He means that we would never in a million years be able to figure it out if God had not written it out in the pages of Holy Scripture—that we could never know any of it if he had not revealed it to us.
And finally he means that we could never in a million years believe it-- if he did not work that faith in our hearts by the Holy Spirit.
We can know God and believe in God and have a life with God—not only because God the Father has created us-- and not only because God the Son has redeemed us-- but also because God the Holy Spirit has done his work to cause the scriptures to be written- and then worked in our hearts so that we can believe them and build our lives upon them.
From beginning to end, we are utterly dependent upon the greatness and goodness of our Savior God for our life in this world and in the world to come and in the words that follow, Paul wants to make sure that we recognize this important truth: that our life with God is wholly dependent upon his gracious love for us. He writes:
“For who has known the mind of the Lord, or who has been his counselor?” “Or who has given a gift to him that he might be repaid?”
Paul asks us three rhetorical questions with one obvious answer: Who has known the mind of the Lord? Who has been God’s counselor? Who has ever given something to God so that God is in his debt, beholden to him? And of course the answer to each of these questions is: No one!
The greatest scientists who have ever lived can only discover what they can observe and measure in God’s creation. The wisest philosophers and smartest scholars can only hope to think God’s thoughts after him. And there is nothing—absolutely nothing-- that we can offer up to God that he has not first bestowed upon us as a gift of his gracious love.
This does not mean that the achievements and accomplishments of man do not matter—it simply means that we recognize our limits as creatures so that we can stand in awe of the greatness of our Creator and the goodness of his love for us and understand that: the story of God’s love for the world and for us begins and ends in him—not in us. Paul said: For from HIM and through HIM and to HIM are all things.
In the beginning, when God called forth the world into existence and created man, it was his own love—the love that existed between the three person of the Holy Trinity- that brought us forth. True love is always creative and life-giving!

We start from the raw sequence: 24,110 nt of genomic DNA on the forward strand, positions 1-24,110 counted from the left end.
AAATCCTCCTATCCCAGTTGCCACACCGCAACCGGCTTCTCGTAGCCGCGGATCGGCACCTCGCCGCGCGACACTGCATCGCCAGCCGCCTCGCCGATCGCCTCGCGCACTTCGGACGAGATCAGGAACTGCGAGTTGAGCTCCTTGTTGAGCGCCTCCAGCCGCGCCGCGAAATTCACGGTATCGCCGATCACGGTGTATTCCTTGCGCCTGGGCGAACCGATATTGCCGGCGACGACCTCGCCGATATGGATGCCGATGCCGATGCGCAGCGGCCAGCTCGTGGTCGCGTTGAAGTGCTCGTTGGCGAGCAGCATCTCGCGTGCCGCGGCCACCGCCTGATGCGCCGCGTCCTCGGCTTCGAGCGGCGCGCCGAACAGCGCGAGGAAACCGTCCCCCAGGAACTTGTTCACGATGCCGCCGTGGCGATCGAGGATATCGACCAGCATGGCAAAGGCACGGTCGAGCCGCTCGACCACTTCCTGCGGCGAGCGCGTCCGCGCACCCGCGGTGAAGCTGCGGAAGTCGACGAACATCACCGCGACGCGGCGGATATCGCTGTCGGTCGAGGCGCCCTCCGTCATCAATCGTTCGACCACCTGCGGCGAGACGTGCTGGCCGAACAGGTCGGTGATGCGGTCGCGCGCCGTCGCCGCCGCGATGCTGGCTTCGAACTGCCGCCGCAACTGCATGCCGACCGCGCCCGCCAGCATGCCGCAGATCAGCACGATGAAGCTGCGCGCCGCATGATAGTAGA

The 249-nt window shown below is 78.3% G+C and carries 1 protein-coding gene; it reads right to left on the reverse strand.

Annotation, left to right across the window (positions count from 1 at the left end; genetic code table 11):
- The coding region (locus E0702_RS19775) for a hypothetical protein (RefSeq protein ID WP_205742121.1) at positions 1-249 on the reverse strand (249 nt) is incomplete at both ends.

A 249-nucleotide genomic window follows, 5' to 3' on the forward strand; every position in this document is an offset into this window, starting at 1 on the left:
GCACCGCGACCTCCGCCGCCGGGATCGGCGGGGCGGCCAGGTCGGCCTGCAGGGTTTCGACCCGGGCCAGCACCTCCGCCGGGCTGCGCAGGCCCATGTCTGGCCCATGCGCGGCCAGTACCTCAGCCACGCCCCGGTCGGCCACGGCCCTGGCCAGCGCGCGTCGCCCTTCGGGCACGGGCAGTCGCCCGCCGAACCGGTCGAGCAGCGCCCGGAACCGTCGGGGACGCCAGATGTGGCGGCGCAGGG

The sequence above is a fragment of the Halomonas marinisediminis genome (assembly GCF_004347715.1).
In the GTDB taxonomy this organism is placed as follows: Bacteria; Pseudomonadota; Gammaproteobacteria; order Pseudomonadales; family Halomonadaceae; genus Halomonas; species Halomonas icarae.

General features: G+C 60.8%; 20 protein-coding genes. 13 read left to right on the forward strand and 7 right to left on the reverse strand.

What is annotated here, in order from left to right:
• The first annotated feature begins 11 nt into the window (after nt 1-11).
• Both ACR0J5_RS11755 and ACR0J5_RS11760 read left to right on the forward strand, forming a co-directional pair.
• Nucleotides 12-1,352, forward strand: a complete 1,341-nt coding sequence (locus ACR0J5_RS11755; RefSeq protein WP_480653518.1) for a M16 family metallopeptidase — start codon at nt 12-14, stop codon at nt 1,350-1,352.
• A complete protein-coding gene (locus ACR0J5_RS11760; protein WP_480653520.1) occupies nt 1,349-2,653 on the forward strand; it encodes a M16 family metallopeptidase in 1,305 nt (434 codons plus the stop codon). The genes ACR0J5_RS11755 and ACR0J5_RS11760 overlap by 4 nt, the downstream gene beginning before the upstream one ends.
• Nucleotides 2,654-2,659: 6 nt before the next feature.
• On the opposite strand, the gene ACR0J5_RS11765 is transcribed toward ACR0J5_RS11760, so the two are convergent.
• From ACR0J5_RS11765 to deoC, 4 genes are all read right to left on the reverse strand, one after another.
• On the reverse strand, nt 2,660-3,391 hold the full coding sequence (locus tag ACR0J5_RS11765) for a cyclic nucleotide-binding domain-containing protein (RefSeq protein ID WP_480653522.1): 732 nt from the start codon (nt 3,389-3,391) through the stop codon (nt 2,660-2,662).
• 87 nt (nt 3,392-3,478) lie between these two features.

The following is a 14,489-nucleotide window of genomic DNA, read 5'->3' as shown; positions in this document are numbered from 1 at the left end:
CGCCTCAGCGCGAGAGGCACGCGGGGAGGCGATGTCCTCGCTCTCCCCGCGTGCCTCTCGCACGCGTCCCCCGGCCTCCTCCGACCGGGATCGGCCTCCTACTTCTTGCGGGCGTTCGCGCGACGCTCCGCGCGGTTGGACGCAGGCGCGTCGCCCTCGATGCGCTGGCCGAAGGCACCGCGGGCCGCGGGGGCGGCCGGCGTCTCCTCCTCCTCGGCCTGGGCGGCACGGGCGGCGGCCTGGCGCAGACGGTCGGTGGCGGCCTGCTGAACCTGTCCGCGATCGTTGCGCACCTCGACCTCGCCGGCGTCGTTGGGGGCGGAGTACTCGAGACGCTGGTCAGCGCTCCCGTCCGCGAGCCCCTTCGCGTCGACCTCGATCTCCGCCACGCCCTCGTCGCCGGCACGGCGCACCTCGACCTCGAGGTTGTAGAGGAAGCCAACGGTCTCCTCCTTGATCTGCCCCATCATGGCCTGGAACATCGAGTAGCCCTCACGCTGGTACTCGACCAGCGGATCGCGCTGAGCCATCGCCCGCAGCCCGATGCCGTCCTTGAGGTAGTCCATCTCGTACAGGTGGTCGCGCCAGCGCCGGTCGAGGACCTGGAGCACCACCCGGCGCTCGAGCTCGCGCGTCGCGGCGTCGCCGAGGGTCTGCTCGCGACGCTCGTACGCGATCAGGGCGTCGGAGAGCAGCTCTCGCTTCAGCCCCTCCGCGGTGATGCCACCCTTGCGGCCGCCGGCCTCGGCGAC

It was love that caused God to send his Son into the world to be our Savior and it was love that caused the Holy Spirit to take us (who were God’s enemies by nature) and make us God’s children.
Our life with God has come from him and through him and (thanks be to God) it is leading back to him.
When Adam and Eve sinned the very first thing they did was flee from God and that was the direction of sinful man and a broken creation from then on.
But that all changed when Jesus rose from the dead. The entire direction of the cosmos has been changed from destruction and death-- towards a new heaven and earth and life everlasting for God’s people.
When we look at a broken world, and when we see the suffering around us, and when we experience our own frailty, we don’t have to despair because we know the direction that it is all going and that is back to God—back to the way it was in the beginning where God and man lived together in perfect fellowship—back to a beautiful, untarnished creation, back to life without end.
All things are from God the Father and have been redeemed through God the Son and are going back to God by the power of the Holy Spirit and that perfect plan is what inspired Paul to write these words of praise to give the LORD, our Savior God all the glory for his great goodness. He said: To him be glory forever. Amen.
As Christian people we are called to glorify God in all that we say and do. This means that first of all we believe in him and trust him and confess him truly.
When we confess our faith in the creeds, like we do today in the Athanasian Creed, it is not some burdensome duty. Instead, it is our chief delight to confess that we know who God is and what he has done for us. There is nothing more important or meaningful in our lives than these two things!
That we give him the glory means that our entire lives are given over to his service—our worship first of all-- but also our work and our leisure and our family and our marriages—all of our day-to-day life is lived out in such a way that God is given the praise and adoration and thanks that are rightfully his,
Trinity Sunday is not set aside for the explanation of some dry doctrine with little connection to our lives. It is set aside for the praise and worship and confession of the one true God who has made himself known to us as our Creator and Redeemer and Sanctifier so that we might live with him forever. Amen.